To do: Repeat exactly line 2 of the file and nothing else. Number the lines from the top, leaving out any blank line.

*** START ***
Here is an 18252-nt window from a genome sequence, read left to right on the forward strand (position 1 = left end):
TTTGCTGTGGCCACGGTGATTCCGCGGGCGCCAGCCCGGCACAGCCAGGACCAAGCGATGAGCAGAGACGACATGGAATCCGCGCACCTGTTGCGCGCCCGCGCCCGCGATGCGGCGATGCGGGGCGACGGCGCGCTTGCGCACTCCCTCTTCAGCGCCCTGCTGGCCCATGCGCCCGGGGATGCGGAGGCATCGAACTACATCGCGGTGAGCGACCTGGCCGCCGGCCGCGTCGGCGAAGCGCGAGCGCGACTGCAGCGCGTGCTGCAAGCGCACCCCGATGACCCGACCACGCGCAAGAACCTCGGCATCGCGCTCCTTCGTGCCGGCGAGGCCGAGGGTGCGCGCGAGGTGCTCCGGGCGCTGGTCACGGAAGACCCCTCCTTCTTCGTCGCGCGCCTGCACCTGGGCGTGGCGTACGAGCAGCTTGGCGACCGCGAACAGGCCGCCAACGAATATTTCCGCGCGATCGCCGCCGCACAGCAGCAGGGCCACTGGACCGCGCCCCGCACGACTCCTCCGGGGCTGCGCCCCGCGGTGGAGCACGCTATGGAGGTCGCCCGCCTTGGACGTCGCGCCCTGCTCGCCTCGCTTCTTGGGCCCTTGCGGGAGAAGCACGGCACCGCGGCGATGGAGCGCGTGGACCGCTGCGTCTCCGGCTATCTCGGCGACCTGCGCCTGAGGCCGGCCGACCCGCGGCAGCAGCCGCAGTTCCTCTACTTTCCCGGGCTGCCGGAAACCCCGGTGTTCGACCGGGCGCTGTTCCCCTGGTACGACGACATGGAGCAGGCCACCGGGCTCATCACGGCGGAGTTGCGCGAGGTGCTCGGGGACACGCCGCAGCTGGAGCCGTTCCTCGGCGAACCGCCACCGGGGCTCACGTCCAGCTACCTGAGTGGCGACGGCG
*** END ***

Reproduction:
TTTGCTGTGGCCACGGTGATTCCGCGGGCGCCAGCCCGGCACAGCCAGGACCAAGCGATGAGCAGAGACGACATGGAATCCGCGCACCTGTTGCGCGCCCGCGCCCGCGATGCGGCGATGCGGGGCGACGGCGCGCTTGCGCACTCCCTCTTCAGCGCCCTGCTGGCCCATGCGCCCGGGGATGCGGAGGCATCGAACTACATCGCGGTGAGCGACCTGGCCGCCGGCCGCGTCGGCGAAGCGCGAGCGCGACTGCAGCGCGTGCTGCAAGCGCACCCCGATGACCCGACCACGCGCAAGAACCTCGGCATCGCGCTCCTTCGTGCCGGCGAGGCCGAGGGTGCGCGCGAGGTGCTCCGGGCGCTGGTCACGGAAGACCCCTCCTTCTTCGTCGCGCGCCTGCACCTGGGCGTGGCGTACGAGCAGCTTGGCGACCGCGAACAGGCCGCCAACGAATATTTCCGCGCGATCGCCGCCGCACAGCAGCAGGGCCACTGGACCGCGCCCCGCACGACTCCTCCGGGGCTGCGCCCCGCGGTGGAGCACGCTATGGAGGTCGCCCGCCTTGGACGTCGCGCCCTGCTCGCCTCGCTTCTTGGGCCCTTGCGGGAGAAGCACGGCACCGCGGCGATGGAGCGCGTGGACCGCTGCGTCTCCGGCTATCTCGGCGACCTGCGCCTGAGGCCGGCCGACCCGCGGCAGCAGCCGCAGTTCCTCTACTTTCCCGGGCTGCCGGAAACCCCGGTGTTCGACCGGGCGCTGTTCCCCTGGTACGACGACATGGAGCAGGCCACCGGGCTCATCACGGCGGAGTTGCGCGAGGTGCTCGGGGACACGCCGCAGCTGGAGCCGTTCCTCGGCGAACCGCCACCGGGGCTCACGTCCAGCTACCTGAGTGGCGACGGCG